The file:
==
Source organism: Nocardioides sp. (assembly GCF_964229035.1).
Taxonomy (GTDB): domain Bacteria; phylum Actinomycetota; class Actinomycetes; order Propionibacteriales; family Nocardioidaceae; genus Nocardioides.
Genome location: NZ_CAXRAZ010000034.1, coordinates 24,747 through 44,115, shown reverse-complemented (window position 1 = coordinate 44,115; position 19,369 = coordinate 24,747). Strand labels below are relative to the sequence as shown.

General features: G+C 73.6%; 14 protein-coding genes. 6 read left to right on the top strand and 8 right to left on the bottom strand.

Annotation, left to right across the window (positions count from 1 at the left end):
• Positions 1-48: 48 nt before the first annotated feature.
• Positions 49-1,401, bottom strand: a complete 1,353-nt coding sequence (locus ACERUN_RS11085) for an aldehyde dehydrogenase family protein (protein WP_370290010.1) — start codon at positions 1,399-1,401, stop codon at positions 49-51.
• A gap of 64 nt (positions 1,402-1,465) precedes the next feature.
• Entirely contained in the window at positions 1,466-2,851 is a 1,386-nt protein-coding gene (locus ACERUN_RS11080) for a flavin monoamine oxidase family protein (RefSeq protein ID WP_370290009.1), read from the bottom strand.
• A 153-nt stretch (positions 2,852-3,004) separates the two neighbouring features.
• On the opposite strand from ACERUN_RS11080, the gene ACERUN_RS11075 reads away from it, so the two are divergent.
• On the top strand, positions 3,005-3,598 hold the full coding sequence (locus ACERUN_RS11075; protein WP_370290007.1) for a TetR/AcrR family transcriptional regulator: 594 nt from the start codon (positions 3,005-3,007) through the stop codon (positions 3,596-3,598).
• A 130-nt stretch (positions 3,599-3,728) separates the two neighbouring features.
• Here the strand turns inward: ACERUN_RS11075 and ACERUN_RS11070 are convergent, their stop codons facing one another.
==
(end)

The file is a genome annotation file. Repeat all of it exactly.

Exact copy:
Source organism: Nocardioides sp. (assembly GCF_964229035.1).
Taxonomy (GTDB): domain Bacteria; phylum Actinomycetota; class Actinomycetes; order Propionibacteriales; family Nocardioidaceae; genus Nocardioides.
Genome location: NZ_CAXRAZ010000034.1, coordinates 24,747 through 44,115, shown reverse-complemented (window position 1 = coordinate 44,115; position 19,369 = coordinate 24,747). Strand labels below are relative to the sequence as shown.

General features: G+C 73.6%; 14 protein-coding genes. 6 read left to right on the top strand and 8 right to left on the bottom strand.

Annotation, left to right across the window (positions count from 1 at the left end):
• Positions 1-48: 48 nt before the first annotated feature.
• Positions 49-1,401, bottom strand: a complete 1,353-nt coding sequence (locus ACERUN_RS11085) for an aldehyde dehydrogenase family protein (protein WP_370290010.1) — start codon at positions 1,399-1,401, stop codon at positions 49-51.
• A gap of 64 nt (positions 1,402-1,465) precedes the next feature.
• Entirely contained in the window at positions 1,466-2,851 is a 1,386-nt protein-coding gene (locus ACERUN_RS11080) for a flavin monoamine oxidase family protein (RefSeq protein ID WP_370290009.1), read from the bottom strand.
• A 153-nt stretch (positions 2,852-3,004) separates the two neighbouring features.
• On the opposite strand from ACERUN_RS11080, the gene ACERUN_RS11075 reads away from it, so the two are divergent.
• On the top strand, positions 3,005-3,598 hold the full coding sequence (locus ACERUN_RS11075; protein WP_370290007.1) for a TetR/AcrR family transcriptional regulator: 594 nt from the start codon (positions 3,005-3,007) through the stop codon (positions 3,596-3,598).
• A 130-nt stretch (positions 3,599-3,728) separates the two neighbouring features.
• Here the strand turns inward: ACERUN_RS11075 and ACERUN_RS11070 are convergent, their stop codons facing one another.